Hey Lifehacker, So I've bought a few domains for ideas I've decided to build over the years, but these domains are auto-renewing and collecting dust. What's the most effective way to onsell them so I can recoup my costs and hopefully make a profit?
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The web site for the New York Times was taken offline today by the Syrian Electronic Army, using credentials from a reseller for Melbourne IT. One tactic that might have helped prevent that? A registrar lock.
Chaos reigns on web-based services if you let domain names, SSL certificates or other key infrastructure expire. certalert.me is a service that warns you if a company-owned domain or SSL certificate is about to reach its due date.
Even though Google is no longer officially offering free Google Apps for Business accounts, there is still a way to sign up for Google Apps and get it linked to your own domain. Just sign up for Google App Engine and add your domain to that account. You'll get Google Apps along with it for free.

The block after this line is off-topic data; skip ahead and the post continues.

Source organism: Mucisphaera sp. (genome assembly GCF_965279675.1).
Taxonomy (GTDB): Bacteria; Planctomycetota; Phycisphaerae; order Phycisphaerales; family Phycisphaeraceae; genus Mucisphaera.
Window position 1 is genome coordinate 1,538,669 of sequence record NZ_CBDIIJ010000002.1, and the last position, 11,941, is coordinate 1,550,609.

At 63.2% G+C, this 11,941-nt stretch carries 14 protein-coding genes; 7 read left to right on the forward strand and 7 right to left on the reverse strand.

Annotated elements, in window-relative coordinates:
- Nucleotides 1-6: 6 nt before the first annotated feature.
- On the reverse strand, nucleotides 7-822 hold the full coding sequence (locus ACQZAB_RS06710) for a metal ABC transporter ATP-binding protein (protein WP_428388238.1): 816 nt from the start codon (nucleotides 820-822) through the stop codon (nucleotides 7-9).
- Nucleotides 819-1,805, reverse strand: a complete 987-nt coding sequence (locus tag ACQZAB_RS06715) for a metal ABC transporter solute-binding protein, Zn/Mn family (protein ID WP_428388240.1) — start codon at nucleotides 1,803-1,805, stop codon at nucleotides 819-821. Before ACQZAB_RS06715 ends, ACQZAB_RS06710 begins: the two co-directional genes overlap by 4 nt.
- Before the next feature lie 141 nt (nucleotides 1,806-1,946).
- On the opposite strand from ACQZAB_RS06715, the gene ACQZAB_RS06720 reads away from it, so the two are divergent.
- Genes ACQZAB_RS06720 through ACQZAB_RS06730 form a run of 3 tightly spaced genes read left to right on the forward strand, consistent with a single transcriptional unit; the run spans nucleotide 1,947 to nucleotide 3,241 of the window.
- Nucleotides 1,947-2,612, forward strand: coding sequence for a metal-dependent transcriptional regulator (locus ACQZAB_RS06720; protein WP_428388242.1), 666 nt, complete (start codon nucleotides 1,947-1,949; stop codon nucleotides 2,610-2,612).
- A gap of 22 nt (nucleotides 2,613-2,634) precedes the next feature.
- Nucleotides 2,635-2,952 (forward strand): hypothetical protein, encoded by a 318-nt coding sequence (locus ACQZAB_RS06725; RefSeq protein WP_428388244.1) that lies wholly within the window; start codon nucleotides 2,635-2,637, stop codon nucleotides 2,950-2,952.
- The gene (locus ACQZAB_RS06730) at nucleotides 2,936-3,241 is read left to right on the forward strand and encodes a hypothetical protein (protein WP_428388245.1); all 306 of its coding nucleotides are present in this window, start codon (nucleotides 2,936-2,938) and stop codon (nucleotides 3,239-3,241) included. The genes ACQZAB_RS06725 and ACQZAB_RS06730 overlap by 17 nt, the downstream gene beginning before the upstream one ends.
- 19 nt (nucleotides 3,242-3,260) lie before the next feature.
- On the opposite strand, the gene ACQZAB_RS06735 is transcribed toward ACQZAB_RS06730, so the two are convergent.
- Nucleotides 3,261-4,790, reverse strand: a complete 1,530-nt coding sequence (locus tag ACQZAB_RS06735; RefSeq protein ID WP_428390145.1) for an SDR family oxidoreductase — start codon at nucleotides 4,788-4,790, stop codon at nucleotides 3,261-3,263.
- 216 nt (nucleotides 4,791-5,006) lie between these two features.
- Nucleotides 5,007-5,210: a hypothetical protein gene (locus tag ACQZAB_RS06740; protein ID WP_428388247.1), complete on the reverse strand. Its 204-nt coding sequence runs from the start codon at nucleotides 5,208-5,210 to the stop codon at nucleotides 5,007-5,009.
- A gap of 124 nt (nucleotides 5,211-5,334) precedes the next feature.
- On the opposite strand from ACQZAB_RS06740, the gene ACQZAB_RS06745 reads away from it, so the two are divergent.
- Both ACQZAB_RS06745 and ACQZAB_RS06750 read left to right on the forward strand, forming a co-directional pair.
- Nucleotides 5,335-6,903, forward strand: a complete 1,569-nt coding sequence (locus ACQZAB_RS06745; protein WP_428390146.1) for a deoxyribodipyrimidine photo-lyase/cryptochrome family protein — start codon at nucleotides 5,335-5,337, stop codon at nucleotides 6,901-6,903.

If you got in on Google Apps for free before Google shut the party down, congratulations. If you're starting a new domain now and looking for someone to host your domain's webmail, getting a Google Apps account just got a little more expensive. If email is all you're looking for, you may want to try using Microsoft's new Outlook.com instead.
One big advantage of using Google Apps is that you can take advantage of Gmail and Google Drive while keeping your own company domain for email. Google has expanded the range of domains it offers for new sign-ups to include 22 new country-specific options. Unfortunately, Australia isn't on the list.
Companies like Google, Amazon, Apple, Australia Post and the Commonwealth Bank are currently competing for a new round of top-level domains — think new versions of .com and .org like .search, .blog and .app. The argument is that this will make the internet easier to use, but we think it's a bit sketchier than those involved would like to admit. Here's why.